The Ohio-born filmmaker brings much-needed attention – and celebration – to ‘Black Rainbow Love’ | Ohio News | cincinnati
Angie Harvey doesn’t jump off her chair to call herself a filmmaker.
Say that about the awards the Cleveland native scooped up for her debut documentary, Black Rainbow Love.
“Black rainbow love‘ shares the stories of 27 lovers in the Black LBGTQ+ community. Each story reflects the true lives of real people from a community whose culturally relevant stories are not told, seen, shared, or discussed.
The film has already been an official selection for a dozen film festivals across the country, including the Cleveland Urban Film Festival on September 17th.
Meeting Angie Harvey
The Buckeye Flame caught up with Harvey to discuss the meaning of the film and how Ohio has influenced her cinematic approach.
Q: Getting straight to the point, how important is it to tell Black LGBTQ+ stories right now?
A: Oh my god, it’s very important. But more than important, it is necessary. Someone who is representative – people who look like them, live like them and love like them – is something that unfortunately hasn’t been seen on a global scale, which is driving me insane.
See I lived in the church. My mother is a lesbian. My sister is a lesbian. My daughter is a lesbian. So I was there, but there are people who haven’t had anywhere near the attention that I’ve had.
Q: I could imagine that your film will bring this portrayal to a wider audience.
A: It is! I have grandmothers who are now more informed about their children. My neighbor came to a screening. My pastor – my pastor! — a white, straight male raised to believe that homosexuality is a sin and that we would all rot in hell. Now he wants to show the film of his leadership and is in constant communication with me about how we can be more like Jesus who was not judgmental or judgmental. So the film exceeded my expectations from the very beginning of the discussions.
Q: How much does being an Ohioan affect how you made the film?
A: I want to be clear: this is my first film. I’m a social worker. i am a therapist I’m a motivational speaker. I do retreats. That wasn’t in my wheelhouse. But when I think about it, I’ve been in the people business for over 20 years. I know that if Black LGBTQ were a company, I know all of their senior management, I know most of their vendors, and most of their employees know me.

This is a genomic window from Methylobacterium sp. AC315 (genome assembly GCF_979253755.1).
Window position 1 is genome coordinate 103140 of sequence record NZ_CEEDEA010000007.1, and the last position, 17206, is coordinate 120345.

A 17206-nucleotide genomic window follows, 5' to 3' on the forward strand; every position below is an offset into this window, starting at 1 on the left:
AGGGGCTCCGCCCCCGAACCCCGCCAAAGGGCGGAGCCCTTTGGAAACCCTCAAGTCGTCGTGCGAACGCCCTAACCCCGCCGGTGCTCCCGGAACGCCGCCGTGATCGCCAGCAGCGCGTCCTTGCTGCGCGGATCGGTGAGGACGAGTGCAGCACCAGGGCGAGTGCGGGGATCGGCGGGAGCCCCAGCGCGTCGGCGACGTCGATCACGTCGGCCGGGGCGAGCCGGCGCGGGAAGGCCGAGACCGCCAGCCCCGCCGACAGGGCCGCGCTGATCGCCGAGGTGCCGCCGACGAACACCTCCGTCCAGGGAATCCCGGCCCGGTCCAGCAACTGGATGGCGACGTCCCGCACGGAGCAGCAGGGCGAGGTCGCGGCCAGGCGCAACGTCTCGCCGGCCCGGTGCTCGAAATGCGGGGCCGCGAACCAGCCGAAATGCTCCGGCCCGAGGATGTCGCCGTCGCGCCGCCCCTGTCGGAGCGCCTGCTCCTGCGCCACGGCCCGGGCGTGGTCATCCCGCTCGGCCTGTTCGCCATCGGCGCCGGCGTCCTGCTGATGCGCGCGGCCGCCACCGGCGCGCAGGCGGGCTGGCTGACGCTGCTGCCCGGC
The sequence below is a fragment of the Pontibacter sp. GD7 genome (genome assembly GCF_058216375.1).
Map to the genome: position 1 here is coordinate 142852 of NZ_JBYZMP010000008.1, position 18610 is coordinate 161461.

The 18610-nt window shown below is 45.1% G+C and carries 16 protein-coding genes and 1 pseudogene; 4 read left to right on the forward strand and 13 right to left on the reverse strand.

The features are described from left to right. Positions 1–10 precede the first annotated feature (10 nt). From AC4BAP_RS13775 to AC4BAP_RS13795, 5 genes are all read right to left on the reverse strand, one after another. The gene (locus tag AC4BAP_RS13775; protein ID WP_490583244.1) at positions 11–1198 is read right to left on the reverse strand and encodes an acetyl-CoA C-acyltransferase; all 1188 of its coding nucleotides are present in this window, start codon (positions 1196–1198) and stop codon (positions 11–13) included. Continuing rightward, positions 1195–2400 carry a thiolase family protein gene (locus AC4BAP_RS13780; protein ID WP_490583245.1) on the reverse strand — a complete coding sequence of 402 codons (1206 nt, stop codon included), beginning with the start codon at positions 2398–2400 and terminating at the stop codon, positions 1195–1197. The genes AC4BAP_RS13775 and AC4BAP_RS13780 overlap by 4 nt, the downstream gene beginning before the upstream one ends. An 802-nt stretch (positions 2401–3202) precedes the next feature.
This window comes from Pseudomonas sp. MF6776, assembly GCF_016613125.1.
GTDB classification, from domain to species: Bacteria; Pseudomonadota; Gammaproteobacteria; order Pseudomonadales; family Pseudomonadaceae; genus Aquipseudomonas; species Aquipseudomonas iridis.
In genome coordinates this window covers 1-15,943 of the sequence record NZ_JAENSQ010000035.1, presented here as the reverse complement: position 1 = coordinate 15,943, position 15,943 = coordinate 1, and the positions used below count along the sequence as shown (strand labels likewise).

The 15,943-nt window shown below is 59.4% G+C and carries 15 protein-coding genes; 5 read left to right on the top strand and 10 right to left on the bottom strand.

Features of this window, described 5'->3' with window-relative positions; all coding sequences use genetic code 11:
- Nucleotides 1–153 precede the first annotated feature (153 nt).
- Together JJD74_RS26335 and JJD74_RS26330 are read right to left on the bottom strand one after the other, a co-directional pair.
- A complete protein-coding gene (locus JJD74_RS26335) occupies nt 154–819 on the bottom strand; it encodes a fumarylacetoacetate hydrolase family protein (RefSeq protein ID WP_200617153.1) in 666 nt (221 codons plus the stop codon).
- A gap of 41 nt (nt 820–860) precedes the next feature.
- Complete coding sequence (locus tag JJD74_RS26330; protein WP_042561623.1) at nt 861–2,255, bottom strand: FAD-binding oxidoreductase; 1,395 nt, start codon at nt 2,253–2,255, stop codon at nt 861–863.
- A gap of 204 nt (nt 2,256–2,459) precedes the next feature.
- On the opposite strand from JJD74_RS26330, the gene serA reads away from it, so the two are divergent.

So who better to trust your story and experiences than me? Ohio raised this girl. I went to Cleveland State University. I went to Case Western Reserve. I graduated from Streetsboro. I was the first black student to graduate and I was the only black student in that school. I know what it’s like to be the only one in the room. Ohio taught me everything I know to do this thing, including the tenacity of being “the only one in the room.”
Q: After all these performances, when the lights come on and people sit with what they saw, where should their minds go?
A: I’m so glad you asked that, Ken. I didn’t just want to make a film where people just come to be entertained. I never pass on knowledge without giving you a commission and asking you to grow from the story.
And STORY is an acronym that means to seek, to taste what you see, to be open and vulnerable, to recognize what you see in your life and to give in and grow from what you have seen.
We don’t grow as a human being by keeping our stories to ourselves. Straight, white, gay, everyone will run away with the a-ha. Everyone will see themselves or someone they know, and this will stimulate the conversations necessary to continue growing in maturity, knowledge, and education. That is what is needed right now.